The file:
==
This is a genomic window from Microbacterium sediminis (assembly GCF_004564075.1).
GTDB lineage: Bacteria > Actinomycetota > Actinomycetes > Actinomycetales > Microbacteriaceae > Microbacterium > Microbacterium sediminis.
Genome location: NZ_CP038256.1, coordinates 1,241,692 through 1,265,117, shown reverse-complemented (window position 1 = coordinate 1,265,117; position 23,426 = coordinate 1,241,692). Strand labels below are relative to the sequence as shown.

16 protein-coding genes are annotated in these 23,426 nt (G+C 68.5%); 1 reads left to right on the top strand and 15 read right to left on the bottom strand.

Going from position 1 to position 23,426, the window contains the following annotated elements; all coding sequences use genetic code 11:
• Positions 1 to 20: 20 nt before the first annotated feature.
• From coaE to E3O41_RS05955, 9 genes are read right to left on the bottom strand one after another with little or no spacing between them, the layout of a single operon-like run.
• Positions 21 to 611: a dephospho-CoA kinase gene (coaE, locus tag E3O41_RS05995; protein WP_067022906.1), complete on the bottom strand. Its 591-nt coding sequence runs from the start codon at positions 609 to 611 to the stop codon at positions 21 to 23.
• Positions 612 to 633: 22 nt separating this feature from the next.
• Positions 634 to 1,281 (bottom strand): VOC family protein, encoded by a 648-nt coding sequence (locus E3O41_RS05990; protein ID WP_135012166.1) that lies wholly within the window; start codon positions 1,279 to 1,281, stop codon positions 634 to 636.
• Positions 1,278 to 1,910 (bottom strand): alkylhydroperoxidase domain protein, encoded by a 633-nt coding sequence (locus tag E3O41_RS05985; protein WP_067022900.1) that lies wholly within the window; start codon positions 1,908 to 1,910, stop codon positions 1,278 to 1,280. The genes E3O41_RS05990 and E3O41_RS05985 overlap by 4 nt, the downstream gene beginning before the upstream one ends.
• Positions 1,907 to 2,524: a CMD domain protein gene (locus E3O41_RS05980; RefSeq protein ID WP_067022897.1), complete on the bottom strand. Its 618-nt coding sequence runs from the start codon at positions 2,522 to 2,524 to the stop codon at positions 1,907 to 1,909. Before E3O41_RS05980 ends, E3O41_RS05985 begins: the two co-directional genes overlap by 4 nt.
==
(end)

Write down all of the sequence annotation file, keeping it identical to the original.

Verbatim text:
This is a genomic window from Microbacterium sediminis (assembly GCF_004564075.1).
GTDB lineage: Bacteria > Actinomycetota > Actinomycetes > Actinomycetales > Microbacteriaceae > Microbacterium > Microbacterium sediminis.
Genome location: NZ_CP038256.1, coordinates 1,241,692 through 1,265,117, shown reverse-complemented (window position 1 = coordinate 1,265,117; position 23,426 = coordinate 1,241,692). Strand labels below are relative to the sequence as shown.

16 protein-coding genes are annotated in these 23,426 nt (G+C 68.5%); 1 reads left to right on the top strand and 15 read right to left on the bottom strand.

Going from position 1 to position 23,426, the window contains the following annotated elements; all coding sequences use genetic code 11:
• Positions 1 to 20: 20 nt before the first annotated feature.
• From coaE to E3O41_RS05955, 9 genes are read right to left on the bottom strand one after another with little or no spacing between them, the layout of a single operon-like run.
• Positions 21 to 611: a dephospho-CoA kinase gene (coaE, locus tag E3O41_RS05995; protein WP_067022906.1), complete on the bottom strand. Its 591-nt coding sequence runs from the start codon at positions 609 to 611 to the stop codon at positions 21 to 23.
• Positions 612 to 633: 22 nt separating this feature from the next.
• Positions 634 to 1,281 (bottom strand): VOC family protein, encoded by a 648-nt coding sequence (locus E3O41_RS05990; protein ID WP_135012166.1) that lies wholly within the window; start codon positions 1,279 to 1,281, stop codon positions 634 to 636.
• Positions 1,278 to 1,910 (bottom strand): alkylhydroperoxidase domain protein, encoded by a 633-nt coding sequence (locus tag E3O41_RS05985; protein WP_067022900.1) that lies wholly within the window; start codon positions 1,908 to 1,910, stop codon positions 1,278 to 1,280. The genes E3O41_RS05990 and E3O41_RS05985 overlap by 4 nt, the downstream gene beginning before the upstream one ends.
• Positions 1,907 to 2,524: a CMD domain protein gene (locus E3O41_RS05980; RefSeq protein ID WP_067022897.1), complete on the bottom strand. Its 618-nt coding sequence runs from the start codon at positions 2,522 to 2,524 to the stop codon at positions 1,907 to 1,909. Before E3O41_RS05980 ends, E3O41_RS05985 begins: the two co-directional genes overlap by 4 nt.